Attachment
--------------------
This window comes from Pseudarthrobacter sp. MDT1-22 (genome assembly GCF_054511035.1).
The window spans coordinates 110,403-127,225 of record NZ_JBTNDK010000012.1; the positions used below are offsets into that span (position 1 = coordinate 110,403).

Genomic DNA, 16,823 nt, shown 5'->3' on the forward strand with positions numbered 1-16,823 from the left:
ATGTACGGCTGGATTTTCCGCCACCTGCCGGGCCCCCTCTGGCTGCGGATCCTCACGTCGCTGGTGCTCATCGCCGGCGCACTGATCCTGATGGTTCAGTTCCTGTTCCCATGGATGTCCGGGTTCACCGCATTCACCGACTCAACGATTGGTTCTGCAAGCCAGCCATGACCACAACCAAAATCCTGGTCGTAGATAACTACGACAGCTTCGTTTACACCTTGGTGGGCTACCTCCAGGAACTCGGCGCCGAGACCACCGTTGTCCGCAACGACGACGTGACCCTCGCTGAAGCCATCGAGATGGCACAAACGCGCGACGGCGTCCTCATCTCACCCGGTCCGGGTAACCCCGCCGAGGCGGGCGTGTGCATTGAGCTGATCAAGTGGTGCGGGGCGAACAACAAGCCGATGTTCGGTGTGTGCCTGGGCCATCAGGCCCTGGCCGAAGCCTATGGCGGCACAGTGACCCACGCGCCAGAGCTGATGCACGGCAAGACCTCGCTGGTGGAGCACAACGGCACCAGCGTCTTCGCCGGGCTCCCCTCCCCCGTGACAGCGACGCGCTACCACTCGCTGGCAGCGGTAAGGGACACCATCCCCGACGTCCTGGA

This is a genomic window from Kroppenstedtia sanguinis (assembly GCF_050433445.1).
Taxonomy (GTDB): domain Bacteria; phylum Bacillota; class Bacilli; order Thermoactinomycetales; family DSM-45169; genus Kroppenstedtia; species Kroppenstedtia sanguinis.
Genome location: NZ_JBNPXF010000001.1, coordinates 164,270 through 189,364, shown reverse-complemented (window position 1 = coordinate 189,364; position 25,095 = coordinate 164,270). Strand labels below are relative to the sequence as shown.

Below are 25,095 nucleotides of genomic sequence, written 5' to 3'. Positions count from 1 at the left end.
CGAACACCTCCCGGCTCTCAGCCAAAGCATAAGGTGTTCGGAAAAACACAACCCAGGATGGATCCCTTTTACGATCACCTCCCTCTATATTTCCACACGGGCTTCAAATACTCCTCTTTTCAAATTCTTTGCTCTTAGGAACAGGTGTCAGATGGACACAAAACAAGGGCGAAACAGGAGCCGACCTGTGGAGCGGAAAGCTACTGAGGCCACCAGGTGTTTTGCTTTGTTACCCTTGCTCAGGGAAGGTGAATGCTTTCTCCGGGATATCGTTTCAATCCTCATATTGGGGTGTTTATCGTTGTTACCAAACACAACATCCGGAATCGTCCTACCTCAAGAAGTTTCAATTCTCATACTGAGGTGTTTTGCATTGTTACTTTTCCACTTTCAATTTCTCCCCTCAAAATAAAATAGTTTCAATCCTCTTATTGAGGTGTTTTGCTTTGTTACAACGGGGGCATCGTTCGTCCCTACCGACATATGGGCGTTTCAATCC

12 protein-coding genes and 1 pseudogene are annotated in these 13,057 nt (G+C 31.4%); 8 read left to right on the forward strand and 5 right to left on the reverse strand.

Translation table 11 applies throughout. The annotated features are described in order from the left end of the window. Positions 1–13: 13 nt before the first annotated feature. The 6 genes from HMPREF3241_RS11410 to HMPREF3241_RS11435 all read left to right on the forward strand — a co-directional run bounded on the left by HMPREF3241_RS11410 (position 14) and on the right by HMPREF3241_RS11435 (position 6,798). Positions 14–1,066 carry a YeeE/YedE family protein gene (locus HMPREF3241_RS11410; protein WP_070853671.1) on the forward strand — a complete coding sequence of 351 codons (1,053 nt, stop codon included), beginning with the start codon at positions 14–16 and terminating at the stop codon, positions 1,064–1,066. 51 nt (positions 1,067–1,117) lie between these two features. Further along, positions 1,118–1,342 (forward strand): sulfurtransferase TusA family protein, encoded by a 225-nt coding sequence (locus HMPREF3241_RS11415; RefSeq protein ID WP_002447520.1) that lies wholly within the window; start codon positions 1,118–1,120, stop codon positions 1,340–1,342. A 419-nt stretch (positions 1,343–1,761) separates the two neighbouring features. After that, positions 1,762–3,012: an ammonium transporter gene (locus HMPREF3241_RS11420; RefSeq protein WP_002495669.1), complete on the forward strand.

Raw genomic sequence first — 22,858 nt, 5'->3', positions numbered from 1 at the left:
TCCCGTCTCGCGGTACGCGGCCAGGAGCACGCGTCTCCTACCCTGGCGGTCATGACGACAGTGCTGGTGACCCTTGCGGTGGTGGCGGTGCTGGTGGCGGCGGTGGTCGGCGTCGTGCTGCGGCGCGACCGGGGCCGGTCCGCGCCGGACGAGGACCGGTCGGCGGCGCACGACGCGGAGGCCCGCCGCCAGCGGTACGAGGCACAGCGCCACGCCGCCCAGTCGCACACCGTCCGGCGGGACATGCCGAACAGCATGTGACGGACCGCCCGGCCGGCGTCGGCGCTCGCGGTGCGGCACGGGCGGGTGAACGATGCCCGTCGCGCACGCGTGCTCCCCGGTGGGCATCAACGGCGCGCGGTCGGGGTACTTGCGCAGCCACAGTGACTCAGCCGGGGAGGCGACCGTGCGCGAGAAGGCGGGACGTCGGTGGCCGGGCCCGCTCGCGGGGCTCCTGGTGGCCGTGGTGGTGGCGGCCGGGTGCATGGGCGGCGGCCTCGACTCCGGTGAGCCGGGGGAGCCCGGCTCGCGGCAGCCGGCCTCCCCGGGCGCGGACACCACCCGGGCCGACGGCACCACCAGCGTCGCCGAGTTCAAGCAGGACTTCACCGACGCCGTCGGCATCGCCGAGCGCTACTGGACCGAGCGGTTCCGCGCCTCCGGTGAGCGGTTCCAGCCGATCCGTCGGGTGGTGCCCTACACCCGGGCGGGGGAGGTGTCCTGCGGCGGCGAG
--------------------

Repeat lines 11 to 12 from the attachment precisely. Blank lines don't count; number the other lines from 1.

Translation table 11 applies throughout. The annotated features are described in order from the left end of the window. Positions 1–13: 13 nt before the first annotated feature. The 6 genes from HMPREF3241_RS11410 to HMPREF3241_RS11435 all read left to right on the forward strand — a co-directional run bounded on the left by HMPREF3241_RS11410 (position 14) and on the right by HMPREF3241_RS11435 (position 6,798). Positions 14–1,066 carry a YeeE/YedE family protein gene (locus HMPREF3241_RS11410; protein WP_070853671.1) on the forward strand — a complete coding sequence of 351 codons (1,053 nt, stop codon included), beginning with the start codon at positions 14–16 and terminating at the stop codon, positions 1,064–1,066. 51 nt (positions 1,067–1,117) lie between these two features. Further along, positions 1,118–1,342 (forward strand): sulfurtransferase TusA family protein, encoded by a 225-nt coding sequence (locus HMPREF3241_RS11415; RefSeq protein ID WP_002447520.1) that lies wholly within the window; start codon positions 1,118–1,120, stop codon positions 1,340–1,342. A 419-nt stretch (positions 1,343–1,761) separates the two neighbouring features. After that, positions 1,762–3,012: an ammonium transporter gene (locus HMPREF3241_RS11420; RefSeq protein WP_002495669.1), complete on the forward strand.

Raw genomic sequence first — 22,858 nt, 5'->3', positions numbered from 1 at the left: